Prograf Has Potential to Ease Inflammatory Immune Response in MuSK MG Patients, Study Finds

Jose Marques Lopes PhD avatar

by Jose Marques Lopes PhD |

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Prograf (tacrolimus) suppressed the proliferation and inflammatory responses of specific immune cells collected from patients with MuSK-antibody positive myasthenia gravis (MuSK-MG), a new study.

These results provide early evidence of Prograf’s potential in treating this type of MG.

The study, “Tacrolimus inhibits Th1 and Th17 responses in MuSK-antibody positive myasthenia gravis patients,” appeared in the journal Experimental Neurology.

MG is characterized by the production of autoantibodies against molecules a patient’s body produces, including muscle-specific tyrosine kinase (MuSK), an essential protein for the formation and maintenance of neuromuscular junctions — the site where nerve cells and muscles communicate. This results in muscle weakness and possibly also in muscle atrophy (shrinkage).

In patients, immune CD4+ T-cells show increased inflammatory responses via the T helper (Th) cell subsets Th1 and Th17, which are involved in B-cell maturation. Of note, B-cells produce antibodies.  Th17 cells have also been implicated in other autoimmune diseases, including multiple sclerosis and rheumatoid arthritis.

Astellas Pharma’s Prograf is an immunosuppressant therapy that inhibits T-cell activation and proliferation, used to help prevent organ rejection after a transplant. It’s also used in the treatment of MG patients with anti-acetylcholine receptor (AChR) autoantibodies. Studies in transplant patients show inhibition of Th1 and Th17 responses, but no research has been conducted to characterize Prograf’s effects in people with MuSK-MG.

A research team from China and the U.S. addressed this gap, as well as Prograf’s inhibition of CD8+ T-cells.  (CD4 and CD8 are two molecules found on the surface of specific T-cell populations.)

The researchers analyzed CD4+ and CD8+ T-cell proliferation and production of inflammatory-mediator molecules called cytokines, following a three- or-seven-day in vitro (lab) culture of peripheral blood mononuclear cells (PBMCs) — which comprise T-cells, B-cells, monocytes, and macrophages — with or without Prograf.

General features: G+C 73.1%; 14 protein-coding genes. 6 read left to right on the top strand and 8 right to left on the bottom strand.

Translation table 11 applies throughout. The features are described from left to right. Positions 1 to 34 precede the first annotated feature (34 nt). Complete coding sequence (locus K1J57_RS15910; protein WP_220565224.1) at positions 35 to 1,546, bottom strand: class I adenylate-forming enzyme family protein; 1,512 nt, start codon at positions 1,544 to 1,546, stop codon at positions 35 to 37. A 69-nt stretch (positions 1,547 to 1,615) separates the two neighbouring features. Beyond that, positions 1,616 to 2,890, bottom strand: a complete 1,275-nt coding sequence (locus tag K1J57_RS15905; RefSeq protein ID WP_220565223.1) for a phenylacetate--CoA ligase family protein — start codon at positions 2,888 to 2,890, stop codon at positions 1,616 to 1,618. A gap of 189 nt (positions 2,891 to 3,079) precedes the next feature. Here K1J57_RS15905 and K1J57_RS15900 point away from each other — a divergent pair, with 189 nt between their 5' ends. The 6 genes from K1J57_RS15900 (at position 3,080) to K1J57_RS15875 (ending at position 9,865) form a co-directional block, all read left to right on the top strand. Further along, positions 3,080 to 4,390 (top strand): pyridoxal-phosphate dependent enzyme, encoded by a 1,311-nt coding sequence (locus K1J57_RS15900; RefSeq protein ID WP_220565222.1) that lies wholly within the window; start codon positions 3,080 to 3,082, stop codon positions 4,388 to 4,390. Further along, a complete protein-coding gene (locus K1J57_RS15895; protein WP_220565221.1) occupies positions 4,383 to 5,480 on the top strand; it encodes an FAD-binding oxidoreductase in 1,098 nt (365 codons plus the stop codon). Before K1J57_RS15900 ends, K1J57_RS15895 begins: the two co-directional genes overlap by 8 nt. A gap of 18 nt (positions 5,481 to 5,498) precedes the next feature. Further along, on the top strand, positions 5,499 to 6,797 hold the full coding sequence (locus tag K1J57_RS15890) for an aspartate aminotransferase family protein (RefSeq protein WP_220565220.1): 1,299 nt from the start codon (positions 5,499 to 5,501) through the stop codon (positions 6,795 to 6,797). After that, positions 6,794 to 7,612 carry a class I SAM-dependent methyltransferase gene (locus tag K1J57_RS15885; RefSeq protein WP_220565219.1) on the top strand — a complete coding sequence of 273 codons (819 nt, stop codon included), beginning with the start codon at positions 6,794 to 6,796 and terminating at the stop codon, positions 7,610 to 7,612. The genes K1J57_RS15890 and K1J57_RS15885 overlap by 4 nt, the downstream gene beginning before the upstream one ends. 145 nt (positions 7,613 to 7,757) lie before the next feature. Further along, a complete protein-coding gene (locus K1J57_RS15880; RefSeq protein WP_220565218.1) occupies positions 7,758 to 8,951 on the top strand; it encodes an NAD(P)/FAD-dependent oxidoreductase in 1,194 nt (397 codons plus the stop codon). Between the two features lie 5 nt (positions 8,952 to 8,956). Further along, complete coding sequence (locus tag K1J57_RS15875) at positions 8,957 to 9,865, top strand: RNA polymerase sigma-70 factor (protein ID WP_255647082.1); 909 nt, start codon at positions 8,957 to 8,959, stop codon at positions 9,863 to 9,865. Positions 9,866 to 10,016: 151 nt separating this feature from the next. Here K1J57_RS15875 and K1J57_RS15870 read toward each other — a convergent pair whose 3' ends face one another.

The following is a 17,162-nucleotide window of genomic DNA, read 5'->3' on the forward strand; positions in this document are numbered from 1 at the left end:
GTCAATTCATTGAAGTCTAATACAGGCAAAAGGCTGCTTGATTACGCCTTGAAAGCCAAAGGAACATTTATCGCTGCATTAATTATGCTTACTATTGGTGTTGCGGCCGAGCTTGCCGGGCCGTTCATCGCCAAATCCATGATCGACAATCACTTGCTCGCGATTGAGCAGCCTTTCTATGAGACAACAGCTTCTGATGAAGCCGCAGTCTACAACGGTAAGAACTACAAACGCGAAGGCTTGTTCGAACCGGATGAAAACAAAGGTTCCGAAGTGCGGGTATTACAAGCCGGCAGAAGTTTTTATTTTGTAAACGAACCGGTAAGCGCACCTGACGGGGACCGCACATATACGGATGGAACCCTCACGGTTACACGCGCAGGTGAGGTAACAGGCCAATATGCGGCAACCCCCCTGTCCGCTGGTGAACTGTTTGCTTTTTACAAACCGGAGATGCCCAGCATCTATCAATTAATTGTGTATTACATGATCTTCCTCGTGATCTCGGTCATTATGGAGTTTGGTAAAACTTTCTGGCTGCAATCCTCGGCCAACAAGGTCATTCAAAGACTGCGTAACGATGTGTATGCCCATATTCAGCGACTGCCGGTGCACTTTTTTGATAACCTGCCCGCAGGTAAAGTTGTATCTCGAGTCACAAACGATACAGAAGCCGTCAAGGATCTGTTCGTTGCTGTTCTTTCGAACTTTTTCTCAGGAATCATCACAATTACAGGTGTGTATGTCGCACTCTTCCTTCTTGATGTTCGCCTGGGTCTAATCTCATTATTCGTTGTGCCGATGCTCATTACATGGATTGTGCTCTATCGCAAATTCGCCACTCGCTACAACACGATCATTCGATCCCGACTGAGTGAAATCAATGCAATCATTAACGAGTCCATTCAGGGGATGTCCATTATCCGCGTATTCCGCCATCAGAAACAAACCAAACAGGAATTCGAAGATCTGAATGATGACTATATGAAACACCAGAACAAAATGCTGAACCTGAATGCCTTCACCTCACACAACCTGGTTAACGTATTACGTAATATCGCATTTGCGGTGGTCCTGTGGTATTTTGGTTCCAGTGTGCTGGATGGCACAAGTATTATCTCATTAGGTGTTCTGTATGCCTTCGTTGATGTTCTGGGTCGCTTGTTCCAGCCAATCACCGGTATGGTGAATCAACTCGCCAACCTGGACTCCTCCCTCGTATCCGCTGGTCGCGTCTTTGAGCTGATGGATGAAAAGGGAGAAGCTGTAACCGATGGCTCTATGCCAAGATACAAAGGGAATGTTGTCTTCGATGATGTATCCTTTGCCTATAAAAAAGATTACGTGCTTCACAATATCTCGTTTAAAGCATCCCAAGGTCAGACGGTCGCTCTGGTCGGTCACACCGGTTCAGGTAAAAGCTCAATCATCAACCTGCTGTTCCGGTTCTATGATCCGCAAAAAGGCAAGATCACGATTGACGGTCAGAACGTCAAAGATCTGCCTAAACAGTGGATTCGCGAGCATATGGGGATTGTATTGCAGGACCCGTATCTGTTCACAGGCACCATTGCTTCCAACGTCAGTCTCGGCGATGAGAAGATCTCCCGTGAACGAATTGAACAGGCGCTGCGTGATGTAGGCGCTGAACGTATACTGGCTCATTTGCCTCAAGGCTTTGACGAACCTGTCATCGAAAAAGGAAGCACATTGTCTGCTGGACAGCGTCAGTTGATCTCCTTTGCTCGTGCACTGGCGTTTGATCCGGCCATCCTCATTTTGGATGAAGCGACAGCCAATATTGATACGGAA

PMBCs were obtained from 31 MuSK-MG patients (mean age, 44). All had evident symptoms of this MG for more than a year prior to the blood collection. They were being treated with prednisone, azathioprine, CellCept (mycophenolate mofetil, by Genentech) or a combination immunosuppressant treatment.

Both doses of Prograf were seen to markedly suppress CD4+ and CD8+ T-cell proliferation on day three.  The two doses also significantly suppressed Th1 and Th17 responses, as evidenced by a lower frequency of CD4+ T-cells producing cytokines interferon (IFN)-gamma, interleukin (IL)-2, and IL-17, previously identified as the pathogenic (disease-causing) subset of Th17 cells.

The frequencies of CD8+ T-cells with IFN-gamma and IL-2 — known for their robust pro-inflammatory effects — were also lower. And Prograf treatment blocked Th17 cells producing IL-17 and IFN-gamma, both pro-inflammatory molecules.

Data further showed that Prograf (10 ng/mL for three days) suppressed follicular Th cell (Tfh) and regulatory Th (Treg) cell subsets. Of note, while Tfh cells are crucial for the survival, development and function of B-cells, Tregs dampen excessive immune responses.

“Overall, the current study demonstrates tacrolimus’ [Prograf’s] ability to suppress proinflammatory Th1 and Th17 responses in MuSK-MG at concentrations that have been used to treat AChR-MG,” the scientists wrote.

They note that clinical trials are needed to assess Prograf’s risk-benefit profile in these patients, but believe their findings “provide preliminary support for tacrolimus [Prograf] as a potential alternative immunosuppressive therapy for MuSK-MG.”